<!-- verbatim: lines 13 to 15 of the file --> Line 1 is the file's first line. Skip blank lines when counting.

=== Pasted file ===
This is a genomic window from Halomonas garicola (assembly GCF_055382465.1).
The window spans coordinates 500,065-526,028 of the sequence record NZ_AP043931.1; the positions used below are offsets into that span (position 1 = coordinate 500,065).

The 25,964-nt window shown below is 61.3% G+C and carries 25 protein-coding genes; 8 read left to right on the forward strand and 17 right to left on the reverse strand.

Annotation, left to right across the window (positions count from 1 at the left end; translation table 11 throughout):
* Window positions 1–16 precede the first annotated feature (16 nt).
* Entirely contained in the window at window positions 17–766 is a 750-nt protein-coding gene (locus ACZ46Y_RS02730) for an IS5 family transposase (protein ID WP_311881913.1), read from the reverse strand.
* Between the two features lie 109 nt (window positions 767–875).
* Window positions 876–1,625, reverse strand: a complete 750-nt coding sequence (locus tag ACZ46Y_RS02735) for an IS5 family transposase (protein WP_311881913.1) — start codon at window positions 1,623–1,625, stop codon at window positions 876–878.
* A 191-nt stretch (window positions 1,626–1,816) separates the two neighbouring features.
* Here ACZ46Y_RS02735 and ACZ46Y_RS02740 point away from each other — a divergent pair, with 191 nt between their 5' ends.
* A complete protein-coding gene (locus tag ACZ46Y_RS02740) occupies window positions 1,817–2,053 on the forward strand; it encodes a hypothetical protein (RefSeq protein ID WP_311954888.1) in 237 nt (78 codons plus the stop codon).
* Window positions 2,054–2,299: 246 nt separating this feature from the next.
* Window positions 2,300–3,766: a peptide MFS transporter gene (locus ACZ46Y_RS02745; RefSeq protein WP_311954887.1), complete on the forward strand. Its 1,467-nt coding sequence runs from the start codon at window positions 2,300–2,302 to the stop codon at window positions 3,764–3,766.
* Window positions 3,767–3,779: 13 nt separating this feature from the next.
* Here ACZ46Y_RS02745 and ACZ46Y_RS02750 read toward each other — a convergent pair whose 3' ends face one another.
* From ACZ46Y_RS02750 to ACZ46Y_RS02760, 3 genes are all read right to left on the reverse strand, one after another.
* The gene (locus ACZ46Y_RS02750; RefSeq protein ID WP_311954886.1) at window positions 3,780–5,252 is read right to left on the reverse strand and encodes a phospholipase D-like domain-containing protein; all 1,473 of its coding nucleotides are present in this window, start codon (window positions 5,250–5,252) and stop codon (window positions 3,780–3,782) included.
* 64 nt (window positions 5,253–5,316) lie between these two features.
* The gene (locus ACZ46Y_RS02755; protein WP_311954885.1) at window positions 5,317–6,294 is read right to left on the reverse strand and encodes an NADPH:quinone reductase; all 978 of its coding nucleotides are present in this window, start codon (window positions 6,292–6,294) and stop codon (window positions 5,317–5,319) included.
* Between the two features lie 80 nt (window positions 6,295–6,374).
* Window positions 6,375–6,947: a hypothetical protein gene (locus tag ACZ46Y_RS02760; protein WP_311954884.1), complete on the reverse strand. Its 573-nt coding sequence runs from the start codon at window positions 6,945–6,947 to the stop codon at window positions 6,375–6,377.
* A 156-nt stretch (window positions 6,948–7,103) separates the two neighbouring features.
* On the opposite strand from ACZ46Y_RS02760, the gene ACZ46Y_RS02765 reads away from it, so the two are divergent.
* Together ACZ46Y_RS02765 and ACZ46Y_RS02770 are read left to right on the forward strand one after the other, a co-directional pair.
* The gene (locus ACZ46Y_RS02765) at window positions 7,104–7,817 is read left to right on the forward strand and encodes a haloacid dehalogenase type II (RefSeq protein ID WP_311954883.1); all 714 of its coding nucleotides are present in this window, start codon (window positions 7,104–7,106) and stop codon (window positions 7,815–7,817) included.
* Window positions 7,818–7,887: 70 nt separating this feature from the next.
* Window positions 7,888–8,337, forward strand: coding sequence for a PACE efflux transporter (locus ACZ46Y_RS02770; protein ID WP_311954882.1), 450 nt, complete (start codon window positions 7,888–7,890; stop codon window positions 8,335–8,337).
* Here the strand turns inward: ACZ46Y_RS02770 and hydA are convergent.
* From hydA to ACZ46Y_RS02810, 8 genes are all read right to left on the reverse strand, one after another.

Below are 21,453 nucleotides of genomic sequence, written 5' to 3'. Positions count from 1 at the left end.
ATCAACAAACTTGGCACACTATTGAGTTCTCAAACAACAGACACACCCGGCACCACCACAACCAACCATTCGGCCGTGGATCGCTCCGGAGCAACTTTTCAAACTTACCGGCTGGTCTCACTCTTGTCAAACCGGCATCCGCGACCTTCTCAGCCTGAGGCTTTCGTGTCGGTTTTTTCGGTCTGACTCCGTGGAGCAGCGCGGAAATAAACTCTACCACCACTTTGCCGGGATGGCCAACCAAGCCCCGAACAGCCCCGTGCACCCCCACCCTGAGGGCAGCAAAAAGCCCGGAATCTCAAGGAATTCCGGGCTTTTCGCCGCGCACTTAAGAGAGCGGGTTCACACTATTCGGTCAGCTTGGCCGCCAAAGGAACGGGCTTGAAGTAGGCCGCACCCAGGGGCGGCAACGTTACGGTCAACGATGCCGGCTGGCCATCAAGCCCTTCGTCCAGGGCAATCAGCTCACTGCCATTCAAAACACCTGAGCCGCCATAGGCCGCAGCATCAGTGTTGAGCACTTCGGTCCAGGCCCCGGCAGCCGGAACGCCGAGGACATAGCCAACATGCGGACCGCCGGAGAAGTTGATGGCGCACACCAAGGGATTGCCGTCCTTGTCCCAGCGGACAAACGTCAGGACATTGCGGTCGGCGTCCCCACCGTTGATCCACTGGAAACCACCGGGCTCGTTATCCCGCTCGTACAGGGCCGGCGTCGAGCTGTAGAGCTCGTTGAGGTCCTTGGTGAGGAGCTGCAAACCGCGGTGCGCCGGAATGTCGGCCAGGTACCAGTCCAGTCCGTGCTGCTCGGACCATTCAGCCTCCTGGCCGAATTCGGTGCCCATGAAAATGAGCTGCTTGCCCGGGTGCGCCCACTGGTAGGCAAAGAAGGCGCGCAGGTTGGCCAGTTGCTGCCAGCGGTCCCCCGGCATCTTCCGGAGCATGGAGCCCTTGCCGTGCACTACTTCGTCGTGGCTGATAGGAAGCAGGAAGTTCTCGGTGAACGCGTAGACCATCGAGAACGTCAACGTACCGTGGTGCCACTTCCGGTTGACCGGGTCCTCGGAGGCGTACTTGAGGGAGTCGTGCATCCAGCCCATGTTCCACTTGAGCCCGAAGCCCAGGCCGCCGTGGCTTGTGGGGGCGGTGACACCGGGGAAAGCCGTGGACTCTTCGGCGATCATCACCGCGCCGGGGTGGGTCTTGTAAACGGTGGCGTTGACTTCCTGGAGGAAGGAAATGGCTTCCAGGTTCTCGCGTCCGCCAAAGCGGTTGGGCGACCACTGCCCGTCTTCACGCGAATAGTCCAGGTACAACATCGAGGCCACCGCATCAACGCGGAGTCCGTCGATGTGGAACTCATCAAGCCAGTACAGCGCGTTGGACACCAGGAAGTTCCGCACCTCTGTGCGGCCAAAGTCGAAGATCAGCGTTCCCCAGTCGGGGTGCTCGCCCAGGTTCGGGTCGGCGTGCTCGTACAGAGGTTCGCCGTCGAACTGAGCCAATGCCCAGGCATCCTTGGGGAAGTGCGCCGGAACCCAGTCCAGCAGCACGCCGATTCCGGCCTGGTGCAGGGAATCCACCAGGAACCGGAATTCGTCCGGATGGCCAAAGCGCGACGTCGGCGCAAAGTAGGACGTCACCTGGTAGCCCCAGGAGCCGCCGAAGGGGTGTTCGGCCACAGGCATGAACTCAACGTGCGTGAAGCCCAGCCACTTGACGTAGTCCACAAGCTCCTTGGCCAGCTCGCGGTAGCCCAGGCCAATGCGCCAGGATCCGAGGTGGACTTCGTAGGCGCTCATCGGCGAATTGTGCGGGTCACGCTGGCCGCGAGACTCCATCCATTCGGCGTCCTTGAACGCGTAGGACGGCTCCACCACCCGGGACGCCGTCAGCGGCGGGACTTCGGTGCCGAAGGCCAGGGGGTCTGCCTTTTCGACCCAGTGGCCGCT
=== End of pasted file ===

* Window positions 2,300–3,766: a peptide MFS transporter gene (locus ACZ46Y_RS02745; RefSeq protein WP_311954887.1), complete on the forward strand. Its 1,467-nt coding sequence runs from the start codon at window positions 2,300–2,302 to the stop codon at window positions 3,764–3,766.
* Window positions 3,767–3,779: 13 nt separating this feature from the next.
* Here ACZ46Y_RS02745 and ACZ46Y_RS02750 read toward each other — a convergent pair whose 3' ends face one another.